Ascent of sap
Ascent of sap is the upper movement of sap through stem . In other words, the process of translocation of sap from the roots to the top of the plant is called ascent of sap.
Water is absorbed from the soil by the roots and moved upward to all the parts of the stem through xylem. Water forms a part of the tissue inside the plant and many other substances get dissolved in water. Hence, cell sap is a dilute solution of mineral ions absorbed from the soil.
Path of ascent of sap
At first, the root hair cells absorb water. This water moves through several root tissues such as cortex, endodermis, and pericycle and finally reaches xylem. Once the water enters into the xylem tissue, it continues its upward movement until it reaches the mesophyll tissue of the leaves. Water then enters into each mesophyll cell and finally evaporates and transpires through the stomata. Only small amount of water is used in metabolism and growth.
Water is conducted upwards through tracheary elements, i.e., tracheids and vessels. In young herbaceous plants almost all the tracheary elements participate in this process. But in large woody trees the tracheary elements of only sap wood are functional. Following experiment shows that the ascent of sap takes place through tracheary elements.
Girdling or ringing experiment:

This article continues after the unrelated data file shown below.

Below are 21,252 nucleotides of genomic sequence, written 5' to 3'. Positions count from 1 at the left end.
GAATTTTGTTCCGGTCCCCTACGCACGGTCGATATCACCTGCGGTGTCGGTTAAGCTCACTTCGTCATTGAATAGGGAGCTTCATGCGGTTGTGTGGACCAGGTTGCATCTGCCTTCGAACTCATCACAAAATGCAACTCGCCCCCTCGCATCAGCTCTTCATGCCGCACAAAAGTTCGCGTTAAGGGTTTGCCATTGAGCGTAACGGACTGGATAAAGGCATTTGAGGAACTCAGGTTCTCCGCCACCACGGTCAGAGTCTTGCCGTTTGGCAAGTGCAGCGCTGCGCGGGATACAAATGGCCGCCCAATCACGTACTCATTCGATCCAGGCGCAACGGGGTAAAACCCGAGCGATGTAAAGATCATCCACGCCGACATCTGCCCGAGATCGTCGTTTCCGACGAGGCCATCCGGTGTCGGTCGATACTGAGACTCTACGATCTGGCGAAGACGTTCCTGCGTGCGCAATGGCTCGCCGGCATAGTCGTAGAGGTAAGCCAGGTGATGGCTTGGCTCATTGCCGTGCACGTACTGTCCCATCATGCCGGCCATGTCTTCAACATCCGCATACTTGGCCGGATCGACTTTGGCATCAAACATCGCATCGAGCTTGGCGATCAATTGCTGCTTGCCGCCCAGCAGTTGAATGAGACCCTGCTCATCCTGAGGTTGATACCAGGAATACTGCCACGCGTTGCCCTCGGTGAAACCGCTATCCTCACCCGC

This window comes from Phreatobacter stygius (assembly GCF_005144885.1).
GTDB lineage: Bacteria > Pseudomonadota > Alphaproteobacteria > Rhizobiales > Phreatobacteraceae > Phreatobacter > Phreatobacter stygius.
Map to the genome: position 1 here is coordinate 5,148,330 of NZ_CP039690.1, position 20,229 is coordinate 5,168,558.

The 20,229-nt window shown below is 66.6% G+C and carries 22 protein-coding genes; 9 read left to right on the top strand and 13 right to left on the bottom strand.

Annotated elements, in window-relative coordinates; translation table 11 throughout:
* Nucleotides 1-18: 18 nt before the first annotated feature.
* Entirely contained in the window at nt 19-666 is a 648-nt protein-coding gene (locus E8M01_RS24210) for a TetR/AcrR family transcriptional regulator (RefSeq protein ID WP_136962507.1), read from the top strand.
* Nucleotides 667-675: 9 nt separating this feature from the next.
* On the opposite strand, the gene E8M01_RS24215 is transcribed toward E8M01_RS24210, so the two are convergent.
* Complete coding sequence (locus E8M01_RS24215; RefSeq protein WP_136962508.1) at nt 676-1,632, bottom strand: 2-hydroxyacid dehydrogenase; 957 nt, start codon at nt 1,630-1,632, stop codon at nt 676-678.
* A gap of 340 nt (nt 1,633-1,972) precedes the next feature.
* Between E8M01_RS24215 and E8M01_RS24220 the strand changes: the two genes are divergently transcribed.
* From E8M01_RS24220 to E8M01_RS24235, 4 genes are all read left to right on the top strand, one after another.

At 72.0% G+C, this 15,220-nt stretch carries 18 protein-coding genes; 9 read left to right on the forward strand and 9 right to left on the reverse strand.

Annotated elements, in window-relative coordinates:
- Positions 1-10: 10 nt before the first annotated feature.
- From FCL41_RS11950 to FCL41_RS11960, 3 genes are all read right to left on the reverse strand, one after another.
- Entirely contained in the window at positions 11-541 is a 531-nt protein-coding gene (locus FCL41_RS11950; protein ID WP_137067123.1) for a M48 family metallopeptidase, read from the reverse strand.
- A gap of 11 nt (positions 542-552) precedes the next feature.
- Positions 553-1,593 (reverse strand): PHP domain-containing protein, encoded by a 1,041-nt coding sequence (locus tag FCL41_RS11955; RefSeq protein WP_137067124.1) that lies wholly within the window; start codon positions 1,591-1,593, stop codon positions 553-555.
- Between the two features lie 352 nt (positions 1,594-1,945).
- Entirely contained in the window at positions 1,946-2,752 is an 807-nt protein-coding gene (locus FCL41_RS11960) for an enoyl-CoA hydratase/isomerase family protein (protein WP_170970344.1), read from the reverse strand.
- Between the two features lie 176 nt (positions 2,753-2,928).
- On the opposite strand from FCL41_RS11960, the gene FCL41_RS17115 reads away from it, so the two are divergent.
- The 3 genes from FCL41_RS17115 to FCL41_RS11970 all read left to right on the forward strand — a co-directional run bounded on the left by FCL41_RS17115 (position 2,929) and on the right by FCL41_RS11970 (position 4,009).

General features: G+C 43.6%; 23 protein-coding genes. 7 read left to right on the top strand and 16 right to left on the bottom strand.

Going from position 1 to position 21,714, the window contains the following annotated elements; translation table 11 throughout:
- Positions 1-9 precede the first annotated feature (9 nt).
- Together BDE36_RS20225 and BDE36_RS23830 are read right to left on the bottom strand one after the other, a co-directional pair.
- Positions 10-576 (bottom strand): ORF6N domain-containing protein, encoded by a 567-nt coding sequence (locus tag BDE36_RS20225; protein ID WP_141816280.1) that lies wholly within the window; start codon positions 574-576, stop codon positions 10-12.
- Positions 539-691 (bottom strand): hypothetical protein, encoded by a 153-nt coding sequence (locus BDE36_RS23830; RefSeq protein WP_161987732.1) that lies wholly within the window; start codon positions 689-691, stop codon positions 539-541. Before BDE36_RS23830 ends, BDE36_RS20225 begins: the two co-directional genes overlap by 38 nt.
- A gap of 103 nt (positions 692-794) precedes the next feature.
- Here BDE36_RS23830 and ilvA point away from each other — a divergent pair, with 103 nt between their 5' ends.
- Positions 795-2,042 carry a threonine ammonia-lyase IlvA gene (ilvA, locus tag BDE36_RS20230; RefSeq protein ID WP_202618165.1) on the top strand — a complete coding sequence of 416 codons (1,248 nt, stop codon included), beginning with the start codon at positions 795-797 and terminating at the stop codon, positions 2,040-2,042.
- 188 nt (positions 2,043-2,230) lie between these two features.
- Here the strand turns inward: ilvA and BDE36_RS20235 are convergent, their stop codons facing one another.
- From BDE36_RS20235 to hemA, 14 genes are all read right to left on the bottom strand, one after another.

Malphigi in the year 1675 first introduced the ringing experiment. It consists of removing a ring of bark, i.e., all the tissues outside vascular cambium. This also includes the vital vascular tissue of phloem.
In this experiment two small twigs or branches are taken. Girdle or a ring of bark is removed from one of these branches by a sharp knife. In second twig xylem is removed carefully without causing much injury to the bark. Or xylem is blocked with grease.
Thus the girdled part of the first twig contains only xylem. The second twig has all the tissues except xylem. Both the twigs are placed in separate beakers containing water. After sometime leaves on the first twig appear turgid while in the second twig (with no or blocked xylem) the leaves droop.
The leaves appear turgid in the first case because they continue to receive water in the presence of xylem. In the second twig, leaves wilt because there is no conduction of water due to absence or blocked xylem elements.
Thus this experiment shows that water is conducted by the xylem elements.
Mechanism of ascent of sap
Many theories have been proposed to explain the mechanism of ascent of sap. They are as follows:
- Vital theories.
- Root pressure theory.
- Physical theories.
Westermaier in the year 1883 for the first time suggested that living cells take part in ascent of sap. Since then, many workers have put forth different views regarding the mechanisms taking place in living cells.
Godlewski’s clambering or relay pump theory:
Godlewski (1884) suggested that ascent of sap takes place through xylem parenchyma and medullar rays whereas the vessels and tracheids of xylem serve as reservoir. Upward movement of water takes place due to the periodic increase or decrease in the permeability of the living cells. According to him, parenchymatous cells first draw water from the vessel below it and put it into other vessel above it. Thus, by alternative passage through living and non-living cells, water raises. This theory is known as relay-pump theory.